While toxic at high concentrations, selenium is a required micronutrient, with a recommended dietary allowance of approximately 0.9 μg/kg of body weight, depending on age and sex. In China acute selenium deficiency results in Keshan Disease, which is characterized by an enlarged heart and impaired cardiac function (21, 25). Dietary supplementation with selenium alleviates Keshan Disease (7). Selenium is also required for production of thyroid hormone, and deficiency affects thyroid function (3, 19). Selenium deficiency has also been linked to neurodegenerative and cardiovascular diseases, as well as to an increased risk of cancer (50) (6, 11) (9). At least 25 selenoproteins in which selenocysteine substitutes for cysteine, have been identified (40). These are mainly antioxidant enzymes such as peroxidases and oxyreductases that protect from oxidative stress. For example, human erythrocytes have a selenocycteine-containing glutathione peroxidase (GPx) that catalyzes glutathione-coupled reduction of and protection from hydroxyperoxides (36, 43). Clinical trials showed that selenium may also protect from prostate cancer (10, 13, 30, 34).
Selenium also protects against the toxic effects of toxic metal and organic compounds, including lead, cadmium, arsenic, mercury, and paraquat (18, 29, 44). Antagonistic effects or mutual detoxification between As and Se have been reported in humans and other animals (20, 27, 38, 51). What is the physical basis for their interactions? Selenium and arsenic probably interact during their cellular metabolism, including uptake, reduction, methylation, conjugation with glutathione (GSH) and excretion, as discussed below.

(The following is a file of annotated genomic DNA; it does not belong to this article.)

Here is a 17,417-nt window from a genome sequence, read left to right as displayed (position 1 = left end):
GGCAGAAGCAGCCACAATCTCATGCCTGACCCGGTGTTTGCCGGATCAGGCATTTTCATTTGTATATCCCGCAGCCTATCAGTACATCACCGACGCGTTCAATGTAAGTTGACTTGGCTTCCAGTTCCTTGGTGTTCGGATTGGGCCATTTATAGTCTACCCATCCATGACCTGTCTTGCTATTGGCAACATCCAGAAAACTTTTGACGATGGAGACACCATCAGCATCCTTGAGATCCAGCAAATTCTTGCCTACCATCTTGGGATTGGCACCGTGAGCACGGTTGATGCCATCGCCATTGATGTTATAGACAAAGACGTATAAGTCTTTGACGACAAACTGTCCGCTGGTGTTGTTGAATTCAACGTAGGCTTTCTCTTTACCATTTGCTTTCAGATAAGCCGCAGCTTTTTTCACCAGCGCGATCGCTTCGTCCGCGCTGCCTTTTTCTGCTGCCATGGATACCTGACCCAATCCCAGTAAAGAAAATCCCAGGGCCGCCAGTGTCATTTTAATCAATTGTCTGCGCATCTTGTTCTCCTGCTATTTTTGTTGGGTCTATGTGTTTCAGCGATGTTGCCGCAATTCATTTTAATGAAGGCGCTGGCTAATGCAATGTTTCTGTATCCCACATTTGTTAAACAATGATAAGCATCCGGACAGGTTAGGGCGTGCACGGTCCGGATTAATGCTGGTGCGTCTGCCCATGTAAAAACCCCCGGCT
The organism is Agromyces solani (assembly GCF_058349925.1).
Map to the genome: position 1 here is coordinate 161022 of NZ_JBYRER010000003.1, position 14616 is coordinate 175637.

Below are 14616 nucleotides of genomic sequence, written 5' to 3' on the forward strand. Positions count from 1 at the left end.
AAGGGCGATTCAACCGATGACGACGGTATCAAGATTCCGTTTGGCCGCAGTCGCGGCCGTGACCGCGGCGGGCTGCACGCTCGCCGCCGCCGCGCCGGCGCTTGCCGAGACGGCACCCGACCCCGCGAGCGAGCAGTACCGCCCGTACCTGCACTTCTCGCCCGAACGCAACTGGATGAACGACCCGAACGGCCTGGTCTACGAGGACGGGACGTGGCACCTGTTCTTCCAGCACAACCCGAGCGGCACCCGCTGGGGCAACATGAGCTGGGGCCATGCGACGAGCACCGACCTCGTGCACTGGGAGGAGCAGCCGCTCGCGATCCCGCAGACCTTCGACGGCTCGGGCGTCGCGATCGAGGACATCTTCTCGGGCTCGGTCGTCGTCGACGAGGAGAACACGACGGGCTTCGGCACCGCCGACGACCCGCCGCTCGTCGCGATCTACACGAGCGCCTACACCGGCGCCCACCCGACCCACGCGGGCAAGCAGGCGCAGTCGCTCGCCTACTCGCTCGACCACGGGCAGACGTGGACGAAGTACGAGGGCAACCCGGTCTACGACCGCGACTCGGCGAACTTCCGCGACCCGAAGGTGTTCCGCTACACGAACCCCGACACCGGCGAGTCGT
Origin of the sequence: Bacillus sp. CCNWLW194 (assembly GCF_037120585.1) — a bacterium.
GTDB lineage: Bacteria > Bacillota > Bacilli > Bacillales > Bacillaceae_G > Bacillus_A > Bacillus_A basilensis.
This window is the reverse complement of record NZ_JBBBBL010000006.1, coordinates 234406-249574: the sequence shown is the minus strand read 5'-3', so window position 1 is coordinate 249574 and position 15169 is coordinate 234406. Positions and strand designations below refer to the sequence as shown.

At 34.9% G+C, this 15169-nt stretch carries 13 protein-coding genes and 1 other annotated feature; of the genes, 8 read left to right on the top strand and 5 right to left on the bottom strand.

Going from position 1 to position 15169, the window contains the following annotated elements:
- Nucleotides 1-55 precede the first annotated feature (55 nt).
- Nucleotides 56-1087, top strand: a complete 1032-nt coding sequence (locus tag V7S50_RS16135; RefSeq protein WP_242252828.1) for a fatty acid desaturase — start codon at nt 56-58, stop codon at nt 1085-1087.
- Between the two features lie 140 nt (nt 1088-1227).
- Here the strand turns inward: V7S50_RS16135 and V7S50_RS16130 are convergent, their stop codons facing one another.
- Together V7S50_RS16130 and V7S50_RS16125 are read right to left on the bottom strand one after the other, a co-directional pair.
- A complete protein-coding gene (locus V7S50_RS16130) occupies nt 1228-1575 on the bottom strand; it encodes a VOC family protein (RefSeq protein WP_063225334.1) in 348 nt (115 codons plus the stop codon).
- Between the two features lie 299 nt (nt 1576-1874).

Arsenic is a toxic element with no known nutritional or metabolic roles. Since cells would have no reason to evolve uptake systems for toxic elements, both trivalent arsenite and pentavalent arsenate are taken up adventitiously by existing transport systems (Fig. 1). Arsenate is a phosphate analogue and is take up arsenate by phosphate transporters in both prokaryotes and eukaryotes. In E. coli, both phosphate transporters, Pit and Pst, take up arsenate (35), with the Pit system being the major system (46, 47). Similarly, in yeast, phosphate transporters take up arsenate (31).
As a solid, arsenite in the form of As2O3, arsenic trioxide, dissolves to form As(OH)3 at physiological pH (33). We have identified two families of transport proteins for uptake of As(OH)3 in prokaryotes and eukaryotes. The first family are the aquaporins, or more specifically, the aquaglyceroporin branch of that superfamily. We first identified the glycerol facilitator, GlpF, as the uptake system for As(III) (and Sb(III)) E. coli (26, 37). Uptake of arsenite by GlpF homologues renders bacteria sensitive to arsenite. In S. cerevisiae, Fps1p, the yeast homologue of GlpF, also allows for uptake of and sensitivity to arsenite (48). Leishmania major, a human pathogen, also takes up arsenite and antimonite by an aquaglyceroporin, LmAQP1 (17). Antimonite is the active form of the antileishmanial drug Pentostam, a pentavalent antimonial.